Many students and faculty members at Kemper County High are moving into temporary modular classrooms and offices Wednesday.
In December, an office near the cafeteria at the school was destroyed by fire. The main office and several classrooms were also vandalized. School officials say they expect to use the structures throughout the remainder of this year.
Throughout the day construction workers applied the finishing touches, while students and faculty did some last minute moving by using school buses and even personal vehicles.
Some on the campus call the area where the modular structures are located, 'The Village.' The 15 structures in the area are serving as the temporary home for 24 classes, a cafeteria, an office for food service employees and the main office.
For more than twenty years, Sheila Spencer has worked as the secretary at Kemper County High School.
"As you can see, we have no copy machines," said Spencer. "As far as the office phones and fax to work with, we have none of the equipment that we normally work with."
From the temporary office to the main building, faculty and students stream throughout the day.
Because of the situation, school officials say nothing is normal. In fact, the principal even uses a two-way radio to signal teachers when it's time to change classes.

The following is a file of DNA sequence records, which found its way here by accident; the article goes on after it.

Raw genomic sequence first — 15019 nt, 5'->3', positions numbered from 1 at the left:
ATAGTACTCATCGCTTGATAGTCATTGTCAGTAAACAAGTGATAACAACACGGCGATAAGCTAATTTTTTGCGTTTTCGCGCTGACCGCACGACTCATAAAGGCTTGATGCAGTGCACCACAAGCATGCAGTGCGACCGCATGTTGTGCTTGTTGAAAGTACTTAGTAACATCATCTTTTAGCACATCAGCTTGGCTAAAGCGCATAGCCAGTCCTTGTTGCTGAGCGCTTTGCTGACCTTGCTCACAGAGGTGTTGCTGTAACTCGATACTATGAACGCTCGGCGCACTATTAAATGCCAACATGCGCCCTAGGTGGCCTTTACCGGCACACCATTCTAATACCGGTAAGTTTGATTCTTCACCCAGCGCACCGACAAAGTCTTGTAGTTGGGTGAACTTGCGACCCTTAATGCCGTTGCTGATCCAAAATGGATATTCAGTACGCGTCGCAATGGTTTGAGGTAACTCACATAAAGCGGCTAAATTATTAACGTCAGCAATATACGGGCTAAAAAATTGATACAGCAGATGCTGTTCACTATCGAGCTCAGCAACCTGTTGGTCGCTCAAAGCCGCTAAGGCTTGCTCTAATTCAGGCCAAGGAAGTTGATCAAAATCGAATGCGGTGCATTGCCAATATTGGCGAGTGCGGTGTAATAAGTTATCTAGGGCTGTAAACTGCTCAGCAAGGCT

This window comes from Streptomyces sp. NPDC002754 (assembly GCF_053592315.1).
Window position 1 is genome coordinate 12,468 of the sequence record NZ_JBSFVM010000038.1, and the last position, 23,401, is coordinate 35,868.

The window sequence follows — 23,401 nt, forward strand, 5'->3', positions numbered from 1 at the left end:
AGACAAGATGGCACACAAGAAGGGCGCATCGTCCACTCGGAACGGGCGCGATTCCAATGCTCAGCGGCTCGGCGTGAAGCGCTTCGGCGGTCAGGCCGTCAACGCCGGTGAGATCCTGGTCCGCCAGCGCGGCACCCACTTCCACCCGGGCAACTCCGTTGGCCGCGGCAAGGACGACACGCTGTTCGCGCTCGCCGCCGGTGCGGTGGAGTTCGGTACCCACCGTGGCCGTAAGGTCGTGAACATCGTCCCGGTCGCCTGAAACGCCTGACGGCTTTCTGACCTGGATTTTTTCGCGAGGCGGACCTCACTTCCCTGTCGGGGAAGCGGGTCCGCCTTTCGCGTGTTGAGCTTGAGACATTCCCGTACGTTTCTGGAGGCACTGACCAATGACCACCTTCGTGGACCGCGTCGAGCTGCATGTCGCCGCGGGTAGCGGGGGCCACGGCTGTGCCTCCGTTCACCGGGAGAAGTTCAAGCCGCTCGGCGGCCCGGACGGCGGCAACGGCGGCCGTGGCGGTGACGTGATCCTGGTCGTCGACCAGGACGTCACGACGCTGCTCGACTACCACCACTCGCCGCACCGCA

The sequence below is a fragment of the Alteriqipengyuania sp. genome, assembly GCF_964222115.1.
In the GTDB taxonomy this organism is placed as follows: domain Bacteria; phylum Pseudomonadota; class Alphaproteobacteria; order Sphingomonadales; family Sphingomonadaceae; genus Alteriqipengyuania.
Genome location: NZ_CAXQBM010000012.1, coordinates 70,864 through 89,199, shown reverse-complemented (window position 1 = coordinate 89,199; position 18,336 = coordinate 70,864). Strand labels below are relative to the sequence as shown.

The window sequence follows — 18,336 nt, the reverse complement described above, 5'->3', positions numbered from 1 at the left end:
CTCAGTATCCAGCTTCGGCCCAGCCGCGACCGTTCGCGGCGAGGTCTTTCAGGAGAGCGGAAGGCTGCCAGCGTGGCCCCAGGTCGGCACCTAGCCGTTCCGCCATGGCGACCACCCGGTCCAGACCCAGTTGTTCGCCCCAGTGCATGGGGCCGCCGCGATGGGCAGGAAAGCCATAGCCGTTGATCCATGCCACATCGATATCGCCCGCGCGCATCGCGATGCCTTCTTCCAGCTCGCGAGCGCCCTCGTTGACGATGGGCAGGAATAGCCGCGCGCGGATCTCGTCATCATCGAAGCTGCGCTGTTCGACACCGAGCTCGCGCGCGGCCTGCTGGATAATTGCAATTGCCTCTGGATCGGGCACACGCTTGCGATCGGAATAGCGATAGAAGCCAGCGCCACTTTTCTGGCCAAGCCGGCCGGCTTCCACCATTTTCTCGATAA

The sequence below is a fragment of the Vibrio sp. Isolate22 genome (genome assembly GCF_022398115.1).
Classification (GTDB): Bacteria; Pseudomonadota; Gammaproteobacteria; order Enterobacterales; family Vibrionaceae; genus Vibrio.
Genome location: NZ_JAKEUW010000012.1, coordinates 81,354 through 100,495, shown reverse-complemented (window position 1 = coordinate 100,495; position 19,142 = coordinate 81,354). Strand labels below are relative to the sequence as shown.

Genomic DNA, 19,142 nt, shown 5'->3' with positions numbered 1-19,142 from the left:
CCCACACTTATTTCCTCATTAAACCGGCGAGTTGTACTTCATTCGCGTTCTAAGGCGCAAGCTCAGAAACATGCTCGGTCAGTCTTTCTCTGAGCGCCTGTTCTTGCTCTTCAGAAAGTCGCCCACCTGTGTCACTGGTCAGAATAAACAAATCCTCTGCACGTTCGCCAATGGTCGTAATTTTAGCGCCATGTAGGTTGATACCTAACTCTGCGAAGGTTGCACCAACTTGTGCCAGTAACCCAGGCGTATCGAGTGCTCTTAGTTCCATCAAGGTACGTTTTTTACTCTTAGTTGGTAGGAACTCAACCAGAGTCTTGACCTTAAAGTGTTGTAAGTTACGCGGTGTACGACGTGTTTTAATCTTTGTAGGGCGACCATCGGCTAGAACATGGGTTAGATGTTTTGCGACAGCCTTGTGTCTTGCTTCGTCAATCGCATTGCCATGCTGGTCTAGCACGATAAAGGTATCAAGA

"We call students or whatever we have to do," said Calvin Melton, principal.
The temporary cafeteria can seat up to 130 people, so school officials say they are hopeful that they will be able to resume their regular cafeteria schedule. However, that's yet to be seen.
"It is tiring. It is exhausting, but hopefully with testing by the end of the year it will have all been worth it," said Melton. "I expect it to be here definitely until the end of the year, and hopefully, by August we'll be back in the building."
The fire is believed to be the result of arson. So far, no arrests have been made. A $2,500 reward is still being offered for information leading to arrest in the case.